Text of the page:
Military chief warns of collapse of Egyptian state
Egypt's military chief warned on Tuesday that the political crisis sweeping the country could lead to the collapse of the state, as thousands defied curfews and the death toll from days of rioting rose to 52.
"The continuing conflict between political forces and their differences concerning the management of the country could lead to a collapse of the state and threaten future generations," General Abdel Fattah al-Sissi, who is also defence minister, said on his Facebook page.
He further warned that the political, economic, social and security problems facing Egypt constitute "a threat to the country's security and stability," and vowed to defend vital infrastructure, including the Suez Canal.
Sissi's warning comes as medics on Tuesday reported another three people killed in the violence sweeping Egypt, pushing to at least 52 the death toll from five days of clashes.
Two people died in fighting between protesters and security forces in the riot-hit canal city of Port Said, and one was shot dead in Cairo when protesters and police clashed near Tahrir Square, the capital's iconic hub of protest.
On Sunday, President Mohamed Morsi imposed a month-long state of emergency and night-time curfews on Port Said, Ismailiya and Suez, the three provinces most affected by the rioting.
But witnesses said thousands of demonstrators flooded the streets of the three Suez Canal cities Monday night in defiance of the curfews.
The protesters chanted slogans against Islamist rule in Egypt, "Fall, fall the rule of the guide (of the Muslim Brotherhood), referring to Morsi, who hails from the Brotherhood.
Egypt has already deployed troops to Port Said and Suez provinces, at each end of the canal that Sissi said the army would defend.
"The deployment of the army in Port Said and Suez aims to protect strategic infrastructure, especially the Suez Canal, which we will not allow to be harmed," Sissi said.
But he said the army's task was difficult.
It does "not want to confront Egyptian citizens who have a right to protest" but it "has to protect vital institutions."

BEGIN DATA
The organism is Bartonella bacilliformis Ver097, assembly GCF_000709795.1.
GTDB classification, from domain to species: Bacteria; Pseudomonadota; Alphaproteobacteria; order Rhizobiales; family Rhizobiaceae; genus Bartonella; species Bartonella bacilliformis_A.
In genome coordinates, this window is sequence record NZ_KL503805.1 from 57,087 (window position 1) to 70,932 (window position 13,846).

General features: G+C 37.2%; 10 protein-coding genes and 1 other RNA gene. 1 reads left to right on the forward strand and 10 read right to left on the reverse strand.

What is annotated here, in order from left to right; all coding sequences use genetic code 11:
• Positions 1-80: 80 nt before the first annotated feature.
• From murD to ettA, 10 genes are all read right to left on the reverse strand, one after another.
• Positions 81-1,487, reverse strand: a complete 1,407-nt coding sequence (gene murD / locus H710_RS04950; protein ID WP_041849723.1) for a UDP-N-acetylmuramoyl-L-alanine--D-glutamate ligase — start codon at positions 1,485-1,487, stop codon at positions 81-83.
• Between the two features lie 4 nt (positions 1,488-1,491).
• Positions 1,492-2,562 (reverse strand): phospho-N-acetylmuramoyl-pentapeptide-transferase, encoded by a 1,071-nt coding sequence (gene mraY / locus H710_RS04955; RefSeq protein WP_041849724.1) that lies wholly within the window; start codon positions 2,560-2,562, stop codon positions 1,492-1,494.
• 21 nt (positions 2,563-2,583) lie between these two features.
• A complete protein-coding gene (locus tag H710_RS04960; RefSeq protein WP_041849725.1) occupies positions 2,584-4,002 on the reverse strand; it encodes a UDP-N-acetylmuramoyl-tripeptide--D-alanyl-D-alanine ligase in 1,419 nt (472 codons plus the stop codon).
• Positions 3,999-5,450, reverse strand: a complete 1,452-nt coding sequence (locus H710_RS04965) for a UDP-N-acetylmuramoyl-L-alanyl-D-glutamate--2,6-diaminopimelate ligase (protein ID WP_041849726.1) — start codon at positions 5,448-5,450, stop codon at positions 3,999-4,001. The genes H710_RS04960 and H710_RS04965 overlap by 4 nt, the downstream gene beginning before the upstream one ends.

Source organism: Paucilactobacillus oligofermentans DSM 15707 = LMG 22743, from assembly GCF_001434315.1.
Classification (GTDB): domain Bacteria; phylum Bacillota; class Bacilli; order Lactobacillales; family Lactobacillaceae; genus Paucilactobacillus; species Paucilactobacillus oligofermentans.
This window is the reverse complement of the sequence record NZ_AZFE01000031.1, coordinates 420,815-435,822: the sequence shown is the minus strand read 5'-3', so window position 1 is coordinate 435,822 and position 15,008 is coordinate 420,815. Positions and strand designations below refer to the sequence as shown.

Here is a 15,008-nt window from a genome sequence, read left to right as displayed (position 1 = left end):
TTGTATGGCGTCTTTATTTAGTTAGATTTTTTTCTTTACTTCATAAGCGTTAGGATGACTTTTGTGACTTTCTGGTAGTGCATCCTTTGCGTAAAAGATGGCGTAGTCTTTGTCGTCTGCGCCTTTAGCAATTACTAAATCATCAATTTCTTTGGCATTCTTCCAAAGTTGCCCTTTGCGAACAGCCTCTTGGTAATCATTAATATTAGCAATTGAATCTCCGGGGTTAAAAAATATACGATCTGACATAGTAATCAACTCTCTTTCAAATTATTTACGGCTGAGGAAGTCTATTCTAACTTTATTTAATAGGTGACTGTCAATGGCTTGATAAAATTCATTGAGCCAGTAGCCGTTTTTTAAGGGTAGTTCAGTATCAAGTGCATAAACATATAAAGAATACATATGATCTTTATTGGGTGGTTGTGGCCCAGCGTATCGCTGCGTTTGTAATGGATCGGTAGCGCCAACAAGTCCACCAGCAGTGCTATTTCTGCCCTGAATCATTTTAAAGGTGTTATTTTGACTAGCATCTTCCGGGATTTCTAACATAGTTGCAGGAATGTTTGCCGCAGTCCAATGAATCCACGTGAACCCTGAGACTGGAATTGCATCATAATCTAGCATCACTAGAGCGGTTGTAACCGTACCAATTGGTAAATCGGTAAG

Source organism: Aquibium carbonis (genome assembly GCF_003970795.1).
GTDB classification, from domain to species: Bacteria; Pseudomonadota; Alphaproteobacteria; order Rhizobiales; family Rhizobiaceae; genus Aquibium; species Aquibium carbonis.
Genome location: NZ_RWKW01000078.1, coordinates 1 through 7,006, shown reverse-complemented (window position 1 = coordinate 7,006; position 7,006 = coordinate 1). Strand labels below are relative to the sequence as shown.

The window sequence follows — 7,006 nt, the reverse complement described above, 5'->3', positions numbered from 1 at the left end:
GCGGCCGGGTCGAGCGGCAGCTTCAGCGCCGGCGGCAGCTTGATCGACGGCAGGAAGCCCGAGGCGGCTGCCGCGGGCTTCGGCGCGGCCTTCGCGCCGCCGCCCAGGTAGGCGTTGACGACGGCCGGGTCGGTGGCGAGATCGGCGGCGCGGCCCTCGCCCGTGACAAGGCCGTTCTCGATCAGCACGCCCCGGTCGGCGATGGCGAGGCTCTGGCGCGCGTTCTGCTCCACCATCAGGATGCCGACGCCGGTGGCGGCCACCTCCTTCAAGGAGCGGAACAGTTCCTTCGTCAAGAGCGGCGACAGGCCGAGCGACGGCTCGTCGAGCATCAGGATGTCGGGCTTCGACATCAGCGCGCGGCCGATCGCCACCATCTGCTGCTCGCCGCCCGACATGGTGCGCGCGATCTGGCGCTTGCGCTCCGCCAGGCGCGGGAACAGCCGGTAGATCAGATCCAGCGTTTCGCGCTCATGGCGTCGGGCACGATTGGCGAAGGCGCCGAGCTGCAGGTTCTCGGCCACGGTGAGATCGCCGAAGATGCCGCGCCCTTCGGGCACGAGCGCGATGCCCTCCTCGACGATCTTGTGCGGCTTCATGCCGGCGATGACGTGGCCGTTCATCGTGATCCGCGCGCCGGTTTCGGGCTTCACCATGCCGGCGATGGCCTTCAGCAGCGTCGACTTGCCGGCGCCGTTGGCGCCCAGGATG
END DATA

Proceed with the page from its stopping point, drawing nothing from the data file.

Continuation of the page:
"That is why protests must be peaceful."
With the unrest showing no signs of abating, Egypt's Islamist-dominated Senate ratified on Monday a law granting the armed forces powers of arrest.
Opposition groups and disgruntled Egyptians accuse Morsi, the Muslim Brotherhood and other Islamists of monopolising power and say the revolution failed to reach its goals of social justice.
The violence first erupted on Thursday. It gained momentum on Friday, when protests marking the second anniversary of the start of the uprising that toppled long-time president Hosni Mubarak turned into clashes around the country.
On Saturday, violence exploded in Port Said after a court sentenced to death 21 supporters of a local football club for their involvement in a deadly soccer riot last year.
Soon after the verdicts, rioters attacked police stations and the prison where the defendants were being held, sparking clashes with security forces that left 42 people dead at the weekend.
Fighting between police and anti-Morsi protesters have also broken out daily in and around Cairo's Tahrir Square, but the capital was calm on Tuesday morning.
The crisis looks set to deepen after the National Salvation Front, a coalition of mainly liberal and leftist movements, called for countrywide protests on Friday after rejecting an offer from Morsi to hold talks.
"We will not participate in dialogue that is empty of content," leading dissident Mohamed ElBaradei told reporters after a meeting of the NSF.
The bloc wants the formation of a national salvation government and the amendment of the Islamist-drafted constitution, before it agrees to any talks.
An NSF statement called "on the Egyptian people to take to the streets in all Tahrir Squares (across the nation) on Friday to stress the sanctity of the blood of the martyrs and achieve the goals of the revolution."
The unrest highlights a deep split between Morsi's mainly Islamist allies, and an opposition of leftists, liberals, Christians and Muslims calling for freedoms and the separation of the state from religion.
On Monday, the White House condemned the unrest and urged Egyptian leaders to make clear violence is never acceptable.
"We strongly condemn the recent violence that has taken place in various Egyptian cities. We look to all Egyptians to express themselves peacefully and look to Egyptian leaders to make clear that violence is not acceptable," it said.